|Publication number||US4548496 A|
|Application number||US 06/499,593|
|Publication date||Oct 22, 1985|
|Filing date||May 31, 1983|
|Priority date||May 31, 1983|
|Publication number||06499593, 499593, US 4548496 A, US 4548496A, US-A-4548496, US4548496 A, US4548496A|
|Inventors||Thomas G. Roberts, Thomas E. Honeycutt|
|Original Assignee||The United States Of America As Represented By The Secretary Of The Army|
|Export Citation||BiBTeX, EndNote, RefMan|
|Patent Citations (5), Non-Patent Citations (2), Referenced by (4), Classifications (6), Legal Events (4)|
|External Links: USPTO, USPTO Assignment, Espacenet|
The invention described herein may be manufactured, used, and licensed by or for the Government for governmental purposes without the payment to us of any royalties thereon.
In many experiments and applications utilizing lasers, it is desired to know the output power of the laser and how this power varies with time while the experiment is being performed. This could best be accomplished by using an inline power meter which does not obstruct the beam, which does not remove from the laser beam an appreciable number of photons, and which directly reads out the power with a response time short enough to indicate fluctations of interest. Such a device has not previously existed because low energy laser beams do not produce large enough effects and high energy laser beams tend to be too destructive. However, for high energy pulse laser beams, sampling meters have been used where part of the beam is reflected to a meter which reads the power. An example of this type of monitor is that such as disclosed by Jenkins et al., U.S. Pat. No. 4,035,088 dated Apr. 7, 1981. In this device, several reflectors or beam splitters are used. These beam splitters must be extremely uniform or each must be calibrated separately and it must be hoped that the beam splitters do not degrade in use. Therefore, it can be clearly seen that a non-obstructing laser beam sampling meter which may be used with both high power lasers and relatively low power lasers while operating in either the cw or the relatively pulse modes is needed.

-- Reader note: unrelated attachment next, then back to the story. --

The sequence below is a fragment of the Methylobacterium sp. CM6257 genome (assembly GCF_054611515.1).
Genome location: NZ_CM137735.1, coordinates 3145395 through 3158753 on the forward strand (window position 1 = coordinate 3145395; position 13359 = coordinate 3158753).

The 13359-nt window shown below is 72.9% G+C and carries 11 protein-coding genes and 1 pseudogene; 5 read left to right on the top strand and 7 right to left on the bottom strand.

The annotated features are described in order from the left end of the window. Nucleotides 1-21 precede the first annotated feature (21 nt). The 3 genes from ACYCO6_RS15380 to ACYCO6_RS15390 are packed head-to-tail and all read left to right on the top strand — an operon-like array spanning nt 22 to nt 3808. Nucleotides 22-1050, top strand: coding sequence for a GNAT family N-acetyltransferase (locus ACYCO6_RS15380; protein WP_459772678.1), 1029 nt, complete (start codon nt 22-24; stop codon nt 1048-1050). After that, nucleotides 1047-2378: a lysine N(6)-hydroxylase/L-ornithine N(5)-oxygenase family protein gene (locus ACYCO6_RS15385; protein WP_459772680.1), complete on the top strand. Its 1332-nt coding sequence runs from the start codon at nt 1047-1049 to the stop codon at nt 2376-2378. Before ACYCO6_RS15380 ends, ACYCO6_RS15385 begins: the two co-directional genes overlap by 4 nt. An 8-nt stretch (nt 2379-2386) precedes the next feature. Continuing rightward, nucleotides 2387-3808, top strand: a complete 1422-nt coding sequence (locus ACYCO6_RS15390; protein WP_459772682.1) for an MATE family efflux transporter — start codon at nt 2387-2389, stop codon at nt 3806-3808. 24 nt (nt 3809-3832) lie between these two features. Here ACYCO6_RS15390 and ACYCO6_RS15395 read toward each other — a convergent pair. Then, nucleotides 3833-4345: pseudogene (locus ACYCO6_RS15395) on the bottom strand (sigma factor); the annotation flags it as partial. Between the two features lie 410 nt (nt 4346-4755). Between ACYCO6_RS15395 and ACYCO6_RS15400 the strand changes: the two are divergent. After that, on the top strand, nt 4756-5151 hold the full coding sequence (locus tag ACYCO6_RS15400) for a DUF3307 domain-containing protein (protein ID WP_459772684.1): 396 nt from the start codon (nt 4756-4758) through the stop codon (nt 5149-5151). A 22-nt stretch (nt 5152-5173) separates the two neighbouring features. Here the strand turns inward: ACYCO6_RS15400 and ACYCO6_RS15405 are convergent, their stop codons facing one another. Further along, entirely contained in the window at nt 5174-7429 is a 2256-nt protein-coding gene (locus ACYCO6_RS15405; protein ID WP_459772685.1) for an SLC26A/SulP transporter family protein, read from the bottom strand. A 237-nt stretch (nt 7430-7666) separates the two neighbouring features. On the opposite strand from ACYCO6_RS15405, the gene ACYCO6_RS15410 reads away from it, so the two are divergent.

Accordingly, it is an object of this invention to provide a sampling device which samples a laser beam and measures the beam power without blocking or unduly perturbing the beam.
Another object of this invention is to provide a meter which accurately and reliably samples the beam energy at full power without effecting the beam characteristics for further use of the beam.
Still another object of this invention is to provide a unique meter which allows the total laser output to pass therethrough and be measured for its power and allow the laser output to still be utilized to do the work desired.
Still another object of this invention is to provide a non-obstructing laser beam sampling meter which is used in line with the laser beam, which does not appreciably effect the beam, and which can be used with both cw and pulsed lasers.
Other objects and advantages of this invention will be obvious to those skilled in this art.
In accordance with this invention, a non-obstructing laser beam sampling meter is provided which includes a chamber which is filled with a low pressure inert gas, electrodes mounted in the chamber, laser windows aligned at opposite sides of the chamber for allowing a laser beam to be directed through the chamber, a circuit connected across the electrodes, and measuring means connected in the circuit to measure the power of the laser beam as it traverses through the chamber with the low pressure inert gas therein. This function is accomplished by use being made of the optogalvanic effect in the electrode space of a low-pressure glow discharge where the entire discharge consists of the cathode-fall region, where the dynamic resistance of the discharge is positive, where the optogalvanic effect is some 50 to 100 times stronger than in the positive column of glow discharges, and where high total currents can flow without driving the discharge unstable.